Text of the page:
Deb Malewski
Contributing Writer

Born in 1921 in Ypsilanti, North Dakota, Harold Nelson has lived a long life. The World War II Army veteran celebrated his 100th year on June 14, which also happens to be Flag Day and the 246th birthday of the United States Army. Nelson has lived at the Eaton Gardens, part of Eaton County’s long-term care facility in Charlotte, for about four years.
“I don’t feel old,” Nelson said. “This is something different,” was his comment towards the birthday festivities going on about him.
In honor of this special occasion, Nelson’s good friend, Joe Bristol, arranged with the Charlotte VFW and the American Legion to honor Nelson and his service to his country. A group of his fellow veterans gathered outside to salute Nelson for both his 100th birthday and his military service.
The National World War II Museum in New Orleans estimates that out of the 16 million veterans of World War II, there are about 325,574 veterans still around today. 296 pass away each day.
Private First-Class Nelson was honorably discharged on January 1, 1946, from the Army. His point of entry into the service was Fort Custer in Battle Creek and he served in the Southern Philippines and New Guinea. While in the Army, he earned numerous commendations, including a Victory Medal, the American Theater Ribbon, the Asiatic Theater Ribbon with two Bronze Battle Stars, the Bronze Service Arrowhead, the Philippine Liberation Ribbon with one Bronze Battle Star and a Good Conduct medal.
“I’ve known Harold for about 40 years,” said Bristol, who owns Joe’s Gizzard City in Potterville. “He and his wife came to eat every Sunday for 40 years,” he explained. His wife passed away about 30 years ago, Bristol said, and they don’t have any children. Bristol has become his family and made a special effort to make Nelson’s 100th birthday a special one.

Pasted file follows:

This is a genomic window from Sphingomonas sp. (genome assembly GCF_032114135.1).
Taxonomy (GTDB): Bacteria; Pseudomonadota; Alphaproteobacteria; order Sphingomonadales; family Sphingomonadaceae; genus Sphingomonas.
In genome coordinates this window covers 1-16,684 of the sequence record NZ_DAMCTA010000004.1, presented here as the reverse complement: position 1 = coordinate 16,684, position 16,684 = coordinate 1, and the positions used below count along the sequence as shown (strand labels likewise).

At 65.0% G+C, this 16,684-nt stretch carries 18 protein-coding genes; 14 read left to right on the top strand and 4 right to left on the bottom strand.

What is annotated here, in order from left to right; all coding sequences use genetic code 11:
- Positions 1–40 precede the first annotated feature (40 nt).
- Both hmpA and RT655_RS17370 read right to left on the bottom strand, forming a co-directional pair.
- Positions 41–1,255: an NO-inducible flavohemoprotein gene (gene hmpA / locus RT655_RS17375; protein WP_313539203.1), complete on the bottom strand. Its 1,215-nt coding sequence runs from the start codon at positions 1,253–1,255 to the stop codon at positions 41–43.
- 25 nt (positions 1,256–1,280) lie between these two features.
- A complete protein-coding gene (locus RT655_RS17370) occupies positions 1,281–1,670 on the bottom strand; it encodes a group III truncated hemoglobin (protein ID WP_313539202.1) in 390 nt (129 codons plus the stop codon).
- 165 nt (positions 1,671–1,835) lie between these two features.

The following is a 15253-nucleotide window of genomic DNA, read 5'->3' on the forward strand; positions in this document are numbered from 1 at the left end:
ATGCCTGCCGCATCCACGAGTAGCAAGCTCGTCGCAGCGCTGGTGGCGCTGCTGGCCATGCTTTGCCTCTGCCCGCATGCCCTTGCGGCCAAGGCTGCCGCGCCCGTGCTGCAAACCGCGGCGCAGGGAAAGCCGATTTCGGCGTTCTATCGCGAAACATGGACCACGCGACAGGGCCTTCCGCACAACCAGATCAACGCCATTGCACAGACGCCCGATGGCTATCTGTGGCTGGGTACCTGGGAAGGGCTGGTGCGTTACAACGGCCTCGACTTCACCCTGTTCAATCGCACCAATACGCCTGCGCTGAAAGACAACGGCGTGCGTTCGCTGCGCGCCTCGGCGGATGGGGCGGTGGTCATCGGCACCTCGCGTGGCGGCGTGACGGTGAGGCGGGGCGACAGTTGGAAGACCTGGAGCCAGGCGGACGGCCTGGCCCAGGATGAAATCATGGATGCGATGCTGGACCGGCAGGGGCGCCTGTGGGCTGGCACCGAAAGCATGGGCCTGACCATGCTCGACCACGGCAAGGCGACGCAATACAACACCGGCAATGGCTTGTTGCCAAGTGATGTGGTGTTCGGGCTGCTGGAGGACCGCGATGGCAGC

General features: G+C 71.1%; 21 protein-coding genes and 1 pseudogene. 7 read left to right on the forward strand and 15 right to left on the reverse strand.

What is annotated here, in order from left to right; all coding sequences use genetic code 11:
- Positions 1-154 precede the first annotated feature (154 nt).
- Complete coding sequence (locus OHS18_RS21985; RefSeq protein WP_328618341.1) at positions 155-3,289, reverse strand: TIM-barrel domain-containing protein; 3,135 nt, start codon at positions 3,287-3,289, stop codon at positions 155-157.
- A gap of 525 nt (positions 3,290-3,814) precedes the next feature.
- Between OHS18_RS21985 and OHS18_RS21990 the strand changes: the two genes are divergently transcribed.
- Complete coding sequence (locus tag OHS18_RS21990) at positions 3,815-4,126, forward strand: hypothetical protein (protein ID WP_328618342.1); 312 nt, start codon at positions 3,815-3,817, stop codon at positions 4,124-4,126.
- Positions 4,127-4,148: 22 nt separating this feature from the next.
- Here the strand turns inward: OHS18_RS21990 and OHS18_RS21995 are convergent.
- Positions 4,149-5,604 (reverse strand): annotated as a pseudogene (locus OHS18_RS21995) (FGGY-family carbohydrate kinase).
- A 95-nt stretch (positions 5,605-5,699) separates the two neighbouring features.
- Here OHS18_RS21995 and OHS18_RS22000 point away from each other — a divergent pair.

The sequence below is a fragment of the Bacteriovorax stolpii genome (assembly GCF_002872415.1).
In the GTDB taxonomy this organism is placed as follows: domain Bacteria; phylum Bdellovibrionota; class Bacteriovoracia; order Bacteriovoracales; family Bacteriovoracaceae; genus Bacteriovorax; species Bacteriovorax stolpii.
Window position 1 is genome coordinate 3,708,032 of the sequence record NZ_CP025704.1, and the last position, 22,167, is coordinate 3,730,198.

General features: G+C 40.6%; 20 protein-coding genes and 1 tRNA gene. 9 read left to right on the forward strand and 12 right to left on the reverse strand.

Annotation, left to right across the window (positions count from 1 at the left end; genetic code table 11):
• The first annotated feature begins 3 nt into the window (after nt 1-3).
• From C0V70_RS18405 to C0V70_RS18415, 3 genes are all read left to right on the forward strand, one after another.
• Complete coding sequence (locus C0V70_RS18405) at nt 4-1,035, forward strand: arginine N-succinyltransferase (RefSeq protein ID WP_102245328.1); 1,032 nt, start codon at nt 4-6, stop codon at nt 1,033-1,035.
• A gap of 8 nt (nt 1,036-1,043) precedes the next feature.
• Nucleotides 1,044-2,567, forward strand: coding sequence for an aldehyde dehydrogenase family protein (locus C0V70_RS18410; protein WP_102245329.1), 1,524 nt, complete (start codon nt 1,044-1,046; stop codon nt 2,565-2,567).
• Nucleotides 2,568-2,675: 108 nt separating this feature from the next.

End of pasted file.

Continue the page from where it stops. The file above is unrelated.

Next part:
“He likes fast cars,” Bristol said. Nelson remembered, with a grin, his Studebaker Silver Hawk, a two-door coupe made by Studebaker from 1956 through 1959.
When asked what his favorite thing to eat was, Nelson responded with “fruit,” a healthy choice, but in true regard for his friend Joe, added “gizzards” to his list of favorites. “Good answer, Harold!” Bristol commented.
Nelson worked forty years for General Motors (GM) in Lansing. “What makes that unusual is that he didn’t hire in until he was 40,” Bristol said. Nelson was a water treatment inspector for GM.
“He was a very active man,” Bristol added. “He sometimes rode his bike from Potterville to his job in Lansing.”
Those desiring to send cards for Mr. Nelson can mail them to Harold Nelson, 530 Beech Street, Charlotte, MI 48813.